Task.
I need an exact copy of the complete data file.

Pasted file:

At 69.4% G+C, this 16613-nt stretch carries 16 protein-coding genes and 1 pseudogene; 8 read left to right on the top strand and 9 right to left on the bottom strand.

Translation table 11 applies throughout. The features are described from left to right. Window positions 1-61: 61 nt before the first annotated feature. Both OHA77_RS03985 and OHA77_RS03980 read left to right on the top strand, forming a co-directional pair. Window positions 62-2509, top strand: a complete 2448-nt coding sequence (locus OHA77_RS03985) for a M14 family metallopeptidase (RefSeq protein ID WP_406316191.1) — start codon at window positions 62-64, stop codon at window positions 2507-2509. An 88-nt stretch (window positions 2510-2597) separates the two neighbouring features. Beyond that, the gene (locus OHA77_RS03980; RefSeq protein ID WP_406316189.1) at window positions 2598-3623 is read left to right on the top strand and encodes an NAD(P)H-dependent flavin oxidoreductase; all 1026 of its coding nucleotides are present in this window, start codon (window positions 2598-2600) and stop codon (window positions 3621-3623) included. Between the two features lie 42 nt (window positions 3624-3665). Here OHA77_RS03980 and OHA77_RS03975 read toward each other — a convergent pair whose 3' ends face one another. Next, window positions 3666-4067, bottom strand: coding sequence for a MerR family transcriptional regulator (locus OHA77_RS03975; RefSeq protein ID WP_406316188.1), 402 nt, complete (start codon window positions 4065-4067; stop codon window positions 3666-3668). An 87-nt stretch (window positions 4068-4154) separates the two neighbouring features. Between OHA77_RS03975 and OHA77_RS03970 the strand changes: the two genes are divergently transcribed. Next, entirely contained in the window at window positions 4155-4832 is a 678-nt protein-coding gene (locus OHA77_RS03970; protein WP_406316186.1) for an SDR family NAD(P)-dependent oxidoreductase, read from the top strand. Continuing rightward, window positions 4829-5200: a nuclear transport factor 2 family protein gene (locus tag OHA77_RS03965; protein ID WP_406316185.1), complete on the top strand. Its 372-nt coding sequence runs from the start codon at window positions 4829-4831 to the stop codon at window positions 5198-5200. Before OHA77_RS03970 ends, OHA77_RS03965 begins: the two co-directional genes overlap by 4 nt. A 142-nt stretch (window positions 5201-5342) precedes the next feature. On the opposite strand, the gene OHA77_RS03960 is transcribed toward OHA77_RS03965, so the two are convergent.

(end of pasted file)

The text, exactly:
At 69.4% G+C, this 16613-nt stretch carries 16 protein-coding genes and 1 pseudogene; 8 read left to right on the top strand and 9 right to left on the bottom strand.

Translation table 11 applies throughout. The features are described from left to right. Window positions 1-61: 61 nt before the first annotated feature. Both OHA77_RS03985 and OHA77_RS03980 read left to right on the top strand, forming a co-directional pair. Window positions 62-2509, top strand: a complete 2448-nt coding sequence (locus OHA77_RS03985) for a M14 family metallopeptidase (RefSeq protein ID WP_406316191.1) — start codon at window positions 62-64, stop codon at window positions 2507-2509. An 88-nt stretch (window positions 2510-2597) separates the two neighbouring features. Beyond that, the gene (locus OHA77_RS03980; RefSeq protein ID WP_406316189.1) at window positions 2598-3623 is read left to right on the top strand and encodes an NAD(P)H-dependent flavin oxidoreductase; all 1026 of its coding nucleotides are present in this window, start codon (window positions 2598-2600) and stop codon (window positions 3621-3623) included. Between the two features lie 42 nt (window positions 3624-3665). Here OHA77_RS03980 and OHA77_RS03975 read toward each other — a convergent pair whose 3' ends face one another. Next, window positions 3666-4067, bottom strand: coding sequence for a MerR family transcriptional regulator (locus OHA77_RS03975; RefSeq protein ID WP_406316188.1), 402 nt, complete (start codon window positions 4065-4067; stop codon window positions 3666-3668). An 87-nt stretch (window positions 4068-4154) separates the two neighbouring features. Between OHA77_RS03975 and OHA77_RS03970 the strand changes: the two genes are divergently transcribed. Next, entirely contained in the window at window positions 4155-4832 is a 678-nt protein-coding gene (locus OHA77_RS03970; protein WP_406316186.1) for an SDR family NAD(P)-dependent oxidoreductase, read from the top strand. Continuing rightward, window positions 4829-5200: a nuclear transport factor 2 family protein gene (locus tag OHA77_RS03965; protein ID WP_406316185.1), complete on the top strand. Its 372-nt coding sequence runs from the start codon at window positions 4829-4831 to the stop codon at window positions 5198-5200. Before OHA77_RS03970 ends, OHA77_RS03965 begins: the two co-directional genes overlap by 4 nt. A 142-nt stretch (window positions 5201-5342) precedes the next feature. On the opposite strand, the gene OHA77_RS03960 is transcribed toward OHA77_RS03965, so the two are convergent.